6 Places to Stop Between Golden and Revelstoke

5 Places to Stop Between Golden and Revelstoke

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Travelling between Golden and Revelstoke on Highway 1, the Trans-Canada Highway, the views out your window include towering mountains and stunning glaciers. Being surrounded by so much natural beauty will make you want to get out and explore. 

1. Rogers Pass Discovery Centre

The Rogers Pass Discovery Centre, at the summit of Rogers Pass, is in the heart of Glacier National Park. It is a national historic site offering interpretive programs and access to excellent hiking and camping. The discovery centre itself is a replica of a historical railway snowshed, with displays and educational sessions daily.

2. Loop Brook Trail

Hikers will want to take time to explore the Loop Brook Trail, a 1.6-km (1-mi) round-trip trail that leaves from the viewpoint just east of the Loop Brook Campground. This trail, part of Rogers Pass National Historic Site, highlights stone pillars that once carried the railway track across the valley. It does have some short and steep sections, so be sure to wear appropriate footwear.

Explore the stone ruins of a mountain resort once reached by horse-drawn carriage; picnic among giant old-growth cedars; ski tour along deep powder trails; see black bears and mountain goats, and experience the unfolding of Canada’s past at Rogers Pass National Historic Site, the cultural epicentre of Glacier National Park.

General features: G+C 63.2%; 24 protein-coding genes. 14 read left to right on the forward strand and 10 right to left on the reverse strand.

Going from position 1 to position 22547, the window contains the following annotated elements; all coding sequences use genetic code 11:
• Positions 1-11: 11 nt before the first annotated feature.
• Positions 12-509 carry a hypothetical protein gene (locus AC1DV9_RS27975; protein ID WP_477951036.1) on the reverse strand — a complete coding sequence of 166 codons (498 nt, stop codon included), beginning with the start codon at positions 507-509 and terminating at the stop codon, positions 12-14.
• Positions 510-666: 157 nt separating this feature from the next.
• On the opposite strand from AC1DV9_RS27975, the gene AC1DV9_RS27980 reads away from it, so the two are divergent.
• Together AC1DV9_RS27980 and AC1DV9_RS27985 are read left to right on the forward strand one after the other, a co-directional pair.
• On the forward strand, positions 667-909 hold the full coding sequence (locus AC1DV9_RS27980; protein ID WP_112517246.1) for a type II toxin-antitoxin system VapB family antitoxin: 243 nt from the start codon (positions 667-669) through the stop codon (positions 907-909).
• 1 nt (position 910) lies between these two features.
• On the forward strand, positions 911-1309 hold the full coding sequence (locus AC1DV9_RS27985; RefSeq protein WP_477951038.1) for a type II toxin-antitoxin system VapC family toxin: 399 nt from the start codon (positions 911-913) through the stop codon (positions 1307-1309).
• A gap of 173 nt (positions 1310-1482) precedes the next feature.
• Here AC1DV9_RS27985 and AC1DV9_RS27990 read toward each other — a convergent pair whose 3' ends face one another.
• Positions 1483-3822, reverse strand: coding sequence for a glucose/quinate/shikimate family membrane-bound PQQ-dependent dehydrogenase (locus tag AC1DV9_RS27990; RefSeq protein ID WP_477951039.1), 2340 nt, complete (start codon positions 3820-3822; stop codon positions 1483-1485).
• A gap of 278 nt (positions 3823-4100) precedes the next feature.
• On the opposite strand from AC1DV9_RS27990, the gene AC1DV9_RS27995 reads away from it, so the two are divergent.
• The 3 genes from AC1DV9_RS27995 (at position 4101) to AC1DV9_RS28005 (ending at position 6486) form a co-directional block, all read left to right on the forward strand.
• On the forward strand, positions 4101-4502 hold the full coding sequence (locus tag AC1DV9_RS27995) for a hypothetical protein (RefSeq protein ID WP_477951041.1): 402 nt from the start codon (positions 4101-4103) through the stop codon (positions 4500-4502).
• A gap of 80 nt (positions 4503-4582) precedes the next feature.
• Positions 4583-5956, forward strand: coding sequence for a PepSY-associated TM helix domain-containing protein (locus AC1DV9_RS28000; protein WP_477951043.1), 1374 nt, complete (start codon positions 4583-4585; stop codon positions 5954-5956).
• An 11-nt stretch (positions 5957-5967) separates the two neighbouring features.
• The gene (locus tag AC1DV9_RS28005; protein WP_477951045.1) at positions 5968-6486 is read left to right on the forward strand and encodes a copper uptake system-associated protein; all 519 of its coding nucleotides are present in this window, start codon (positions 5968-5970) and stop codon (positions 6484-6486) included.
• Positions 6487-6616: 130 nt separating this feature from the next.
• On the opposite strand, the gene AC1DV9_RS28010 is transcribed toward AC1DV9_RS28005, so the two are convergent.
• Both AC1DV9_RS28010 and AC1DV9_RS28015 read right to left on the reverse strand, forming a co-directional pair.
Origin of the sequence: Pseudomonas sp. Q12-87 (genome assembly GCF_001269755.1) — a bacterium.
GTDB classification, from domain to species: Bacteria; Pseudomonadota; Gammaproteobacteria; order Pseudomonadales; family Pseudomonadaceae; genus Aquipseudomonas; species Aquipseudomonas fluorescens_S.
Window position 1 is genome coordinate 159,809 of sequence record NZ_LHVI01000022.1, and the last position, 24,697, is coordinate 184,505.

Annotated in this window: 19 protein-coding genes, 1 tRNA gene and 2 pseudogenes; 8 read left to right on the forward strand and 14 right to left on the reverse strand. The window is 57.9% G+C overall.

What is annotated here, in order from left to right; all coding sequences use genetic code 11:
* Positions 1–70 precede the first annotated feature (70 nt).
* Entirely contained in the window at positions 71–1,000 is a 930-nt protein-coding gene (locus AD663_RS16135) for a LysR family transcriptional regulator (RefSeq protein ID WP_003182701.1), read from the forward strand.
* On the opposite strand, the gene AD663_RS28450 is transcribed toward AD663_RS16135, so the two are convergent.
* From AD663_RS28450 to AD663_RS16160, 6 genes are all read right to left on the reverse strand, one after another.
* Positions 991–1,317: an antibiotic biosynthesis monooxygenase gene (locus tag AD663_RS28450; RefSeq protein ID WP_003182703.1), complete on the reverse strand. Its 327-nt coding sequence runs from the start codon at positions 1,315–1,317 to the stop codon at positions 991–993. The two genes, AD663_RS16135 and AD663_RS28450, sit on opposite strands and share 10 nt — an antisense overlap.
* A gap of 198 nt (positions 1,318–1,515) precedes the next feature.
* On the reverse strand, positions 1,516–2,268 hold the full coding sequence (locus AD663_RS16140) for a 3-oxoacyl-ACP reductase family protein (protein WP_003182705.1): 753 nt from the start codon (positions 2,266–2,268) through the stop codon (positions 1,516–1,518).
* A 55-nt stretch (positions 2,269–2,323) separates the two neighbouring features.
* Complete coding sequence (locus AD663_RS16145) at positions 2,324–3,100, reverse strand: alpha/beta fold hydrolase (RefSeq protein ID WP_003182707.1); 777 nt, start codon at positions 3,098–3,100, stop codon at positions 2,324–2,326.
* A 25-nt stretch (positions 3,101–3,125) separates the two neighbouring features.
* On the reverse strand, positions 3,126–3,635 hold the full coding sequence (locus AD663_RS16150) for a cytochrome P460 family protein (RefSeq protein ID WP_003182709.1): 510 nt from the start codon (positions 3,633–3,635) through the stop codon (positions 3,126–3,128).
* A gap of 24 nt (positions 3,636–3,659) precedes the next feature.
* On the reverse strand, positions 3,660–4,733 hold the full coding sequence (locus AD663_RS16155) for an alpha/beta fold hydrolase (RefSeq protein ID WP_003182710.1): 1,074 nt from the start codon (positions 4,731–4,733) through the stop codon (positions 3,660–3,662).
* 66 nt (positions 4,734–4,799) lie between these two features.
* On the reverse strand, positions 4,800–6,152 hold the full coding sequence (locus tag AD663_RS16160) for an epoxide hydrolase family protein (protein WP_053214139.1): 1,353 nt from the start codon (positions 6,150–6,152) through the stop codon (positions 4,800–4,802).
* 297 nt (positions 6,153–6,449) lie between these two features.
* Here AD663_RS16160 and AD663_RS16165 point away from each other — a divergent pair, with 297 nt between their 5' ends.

3. Hemlock Grove Boardwalk Trail

On a cold April day in 1987, Rick Hansen climbed the 840-metre (2,755 foot) western approach to Rogers Pass in Glacier National Park in his wheelchair. He was only a month away from completing his two-year, 40,000-km (24,855-mi) trip through 34 countries – the Man in Motion World Tour.

After Rick’s visit to Mount Revelstoke and Glacier national parks, the Hemlock Grove Boardwalk Trail was developed as a legacy of the Man in Motion World Tour visit. This 400-m (1,312-ft), barrier-free boardwalk offers a rainforest experience to people with mobility issues, visual impairments and other limitations on movement.

4. Giant Cedars Boardwalk Trail

A wooden walkway in an overgrown forest.

Old-growth forest of the Giant Cedars Boardwalk Trail in the Mount Revelstoke National Park. Photo: -JvL- via Flickr

The Giant Cedars Boardwalk Trail in Mount Revelstoke National Park is a favourite for all who venture west. Follow the trail through an ancient forest, among cedar trees that may be more than half a millennium old. There are interpretive signs along the way telling visitors about the importance of functioning ecosystems. The trailhead is at the Giant Cedars Picnic Area, 30 km (18 mi) east of Revelstoke.

5. Meadows in the Sky Parkway

Bright red flowers grow in the foreground and snow capped mountains in the background.

Indian Paintbrush at Mount Revelstoke National Park. Photo: Phillie Casablanca via Flickr

Mount Revelstoke National Park offers you the extraordinary experience of driving a paved road from an elevation of 470 m (1,542 ft) on the Trans-Canada Highway to 1,500 m (4,921 ft) at Balsam Lake. Winding 26 km (16 mi) uphill, the Meadows in the Sky Parkway takes you through forests of cedar and hemlock, spruce and fir to the park’s renowned subalpine wildflower meadows.

During the brief snow-free season (usually early July to late September), the Summit Shuttle Bus transports visitors between the parking area at Balsam Lake and the summit. The summit offers rare mountain-top hiking, strolling, picnicking and photography opportunities. A historic fire tower crowns the summit.